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A. Colenbrander, D.C. Fletcher; Evaluation of a new Mixed Contrast Reading Card . Invest. Ophthalmol. Vis. Sci. 2004;45(13):4352.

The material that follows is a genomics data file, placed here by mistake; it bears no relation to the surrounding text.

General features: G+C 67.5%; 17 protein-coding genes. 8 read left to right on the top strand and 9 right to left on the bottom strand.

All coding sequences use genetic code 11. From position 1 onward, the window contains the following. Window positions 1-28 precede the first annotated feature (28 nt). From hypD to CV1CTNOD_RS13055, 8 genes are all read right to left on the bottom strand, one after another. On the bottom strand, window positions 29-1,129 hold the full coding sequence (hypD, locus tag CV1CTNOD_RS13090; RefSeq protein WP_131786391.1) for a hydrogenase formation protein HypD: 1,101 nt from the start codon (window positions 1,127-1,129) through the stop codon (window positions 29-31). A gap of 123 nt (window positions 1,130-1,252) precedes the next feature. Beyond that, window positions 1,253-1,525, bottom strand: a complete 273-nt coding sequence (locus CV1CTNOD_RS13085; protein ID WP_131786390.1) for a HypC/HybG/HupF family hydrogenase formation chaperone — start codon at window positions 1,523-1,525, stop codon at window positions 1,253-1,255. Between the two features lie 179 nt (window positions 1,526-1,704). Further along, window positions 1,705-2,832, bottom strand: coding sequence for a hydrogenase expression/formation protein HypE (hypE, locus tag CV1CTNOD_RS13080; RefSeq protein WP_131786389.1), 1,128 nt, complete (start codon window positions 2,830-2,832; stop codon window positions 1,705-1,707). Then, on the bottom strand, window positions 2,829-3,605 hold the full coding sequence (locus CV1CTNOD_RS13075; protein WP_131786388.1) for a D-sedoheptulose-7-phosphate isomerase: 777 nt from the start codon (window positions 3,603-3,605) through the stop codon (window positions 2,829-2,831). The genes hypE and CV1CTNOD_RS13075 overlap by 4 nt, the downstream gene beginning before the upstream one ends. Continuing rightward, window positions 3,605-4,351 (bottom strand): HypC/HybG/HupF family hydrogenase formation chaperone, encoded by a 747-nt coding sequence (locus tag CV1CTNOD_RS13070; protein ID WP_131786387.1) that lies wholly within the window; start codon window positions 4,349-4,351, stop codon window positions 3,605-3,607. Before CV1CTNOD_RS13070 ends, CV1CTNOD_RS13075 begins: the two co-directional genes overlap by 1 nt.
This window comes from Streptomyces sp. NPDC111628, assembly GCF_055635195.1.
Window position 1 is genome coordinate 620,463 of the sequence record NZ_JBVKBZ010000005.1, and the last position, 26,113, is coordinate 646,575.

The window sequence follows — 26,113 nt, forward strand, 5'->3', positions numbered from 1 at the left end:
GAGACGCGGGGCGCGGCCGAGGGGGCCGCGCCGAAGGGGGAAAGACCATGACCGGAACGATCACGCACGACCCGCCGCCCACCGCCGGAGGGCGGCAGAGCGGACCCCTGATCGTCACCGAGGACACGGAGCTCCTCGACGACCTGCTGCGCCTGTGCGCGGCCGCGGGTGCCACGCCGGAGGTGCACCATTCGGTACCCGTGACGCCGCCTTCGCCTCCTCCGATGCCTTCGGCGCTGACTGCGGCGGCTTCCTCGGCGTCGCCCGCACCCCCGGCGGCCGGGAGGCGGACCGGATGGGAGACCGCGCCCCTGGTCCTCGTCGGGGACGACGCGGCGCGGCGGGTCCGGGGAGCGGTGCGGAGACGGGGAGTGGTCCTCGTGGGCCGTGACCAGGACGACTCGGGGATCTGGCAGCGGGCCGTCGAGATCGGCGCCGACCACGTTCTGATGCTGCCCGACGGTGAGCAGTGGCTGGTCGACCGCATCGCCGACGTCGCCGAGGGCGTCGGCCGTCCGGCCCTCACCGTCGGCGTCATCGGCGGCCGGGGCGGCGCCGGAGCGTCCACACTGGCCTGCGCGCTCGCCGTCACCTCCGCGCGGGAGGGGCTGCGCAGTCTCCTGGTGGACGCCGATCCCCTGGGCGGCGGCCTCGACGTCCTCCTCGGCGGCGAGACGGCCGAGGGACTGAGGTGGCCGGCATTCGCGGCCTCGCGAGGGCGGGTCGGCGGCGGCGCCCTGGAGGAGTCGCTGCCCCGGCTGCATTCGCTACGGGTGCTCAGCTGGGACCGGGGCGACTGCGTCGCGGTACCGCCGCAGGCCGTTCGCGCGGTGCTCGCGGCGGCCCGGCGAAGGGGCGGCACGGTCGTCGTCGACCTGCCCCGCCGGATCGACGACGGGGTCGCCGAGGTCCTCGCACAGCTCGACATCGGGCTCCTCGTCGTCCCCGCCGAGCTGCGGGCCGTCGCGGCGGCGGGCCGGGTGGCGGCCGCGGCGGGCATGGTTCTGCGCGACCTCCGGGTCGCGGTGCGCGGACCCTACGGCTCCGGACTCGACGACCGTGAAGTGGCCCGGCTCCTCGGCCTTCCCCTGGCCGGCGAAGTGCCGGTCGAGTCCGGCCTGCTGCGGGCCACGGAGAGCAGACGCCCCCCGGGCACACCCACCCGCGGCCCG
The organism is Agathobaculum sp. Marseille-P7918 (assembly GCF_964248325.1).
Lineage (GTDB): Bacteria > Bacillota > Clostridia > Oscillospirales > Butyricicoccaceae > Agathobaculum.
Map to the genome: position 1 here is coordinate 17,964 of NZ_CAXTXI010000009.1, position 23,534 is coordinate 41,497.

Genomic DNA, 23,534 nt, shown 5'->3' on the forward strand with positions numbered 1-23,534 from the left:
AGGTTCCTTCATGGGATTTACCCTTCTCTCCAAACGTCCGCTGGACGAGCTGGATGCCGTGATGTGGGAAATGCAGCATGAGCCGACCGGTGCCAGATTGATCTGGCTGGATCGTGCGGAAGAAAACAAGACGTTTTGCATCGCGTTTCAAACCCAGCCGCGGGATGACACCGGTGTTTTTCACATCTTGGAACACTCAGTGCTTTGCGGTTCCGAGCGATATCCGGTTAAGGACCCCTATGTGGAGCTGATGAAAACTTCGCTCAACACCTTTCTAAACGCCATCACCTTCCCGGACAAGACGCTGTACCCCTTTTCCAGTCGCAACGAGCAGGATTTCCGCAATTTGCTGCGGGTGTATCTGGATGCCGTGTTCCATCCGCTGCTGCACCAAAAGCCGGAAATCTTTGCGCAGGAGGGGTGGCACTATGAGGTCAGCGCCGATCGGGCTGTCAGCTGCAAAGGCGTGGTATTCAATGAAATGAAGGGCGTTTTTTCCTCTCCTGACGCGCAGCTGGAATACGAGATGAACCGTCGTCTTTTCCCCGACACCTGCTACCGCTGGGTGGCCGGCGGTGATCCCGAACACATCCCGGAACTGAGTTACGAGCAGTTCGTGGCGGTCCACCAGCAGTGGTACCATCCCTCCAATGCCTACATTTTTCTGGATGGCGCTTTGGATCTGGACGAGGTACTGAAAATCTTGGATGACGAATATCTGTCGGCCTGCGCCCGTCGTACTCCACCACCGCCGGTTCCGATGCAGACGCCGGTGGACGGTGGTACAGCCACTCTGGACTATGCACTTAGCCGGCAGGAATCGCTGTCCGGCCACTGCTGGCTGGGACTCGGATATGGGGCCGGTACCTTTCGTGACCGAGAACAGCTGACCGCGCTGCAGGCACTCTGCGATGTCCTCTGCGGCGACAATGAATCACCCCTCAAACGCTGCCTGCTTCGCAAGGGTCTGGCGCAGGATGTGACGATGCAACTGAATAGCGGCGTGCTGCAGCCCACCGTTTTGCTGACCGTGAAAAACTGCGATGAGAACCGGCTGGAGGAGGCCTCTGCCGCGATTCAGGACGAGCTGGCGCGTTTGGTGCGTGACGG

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Purpose:To evaluate a new rapid screening test for clinical practice that combines reading performance and contrast deficit testing into a single test. Methods: The mixed–contrast reading card (MC card) presents alternate lines of high and low (10%) contrast for each print size: Print sizes follow the logMAR progression. All sentences are of equal length to allow reading speed measurements. The card thus allows determination of THRESHOLD reading acuity (smallest size read) as well as FUNCTIONAL reading acuity (smallest size read fluently, "critical print size") for high contrast (HC) as well as for low contrast (LC). 37 low vision patients with a wide variety of pathologies were tested on the MC card, Pelli–Robson contrast, Lea contrast, MN Read acuity and ETDRS acuity. Further studies are ongoing at several locations and include (1) normal patients of all ages, (2) routine exams of elderly patients and (3) low vision patients. Results: In the Low Vision group, ETDRS acuity ranged from 20/20 to 20/697 (median 20/120). All subjects showed a decreased ability to read LC vs. HC print with a difference ranging from 2 to 12 lines (mean 5.6). MN Read scores were highly correlated with the MC–card HC scores, but not with the LC scores. ETDRS acuity scores were correlated with the MC–card HC minimum size read, but not with the LC minimum size. Significant reductions in Pelli–Robson and Lea contrast correlated highly with reductions in MC–card LC scores. Conclusions:The mixed–contrast reading card provides an effective means to introduce contrast testing into general practice without the time consuming use of separate tests for high and low contrast. The MC–card HC score correlates well with ETDRS acuity and MN Read tests. The MC–card LC score correlates well with Pelli–Robson and LH contrast tests. By testing reading performance the test assesses a larger retinal area than does letter acuity. This is significant since early AMD may show only localized para–foveal contrast changes (MacKeben et al., p. 158 in: Vision Rehabilitation, Swets & Zeitlinger, 1999). From tests on 75 seniors (ages 42–86, median 70) it appears that a 1 or 2–line difference is normal, 3 lines is marginal, 4 or more is abnormal. Testing takes little more time than testing for high contrast alone.
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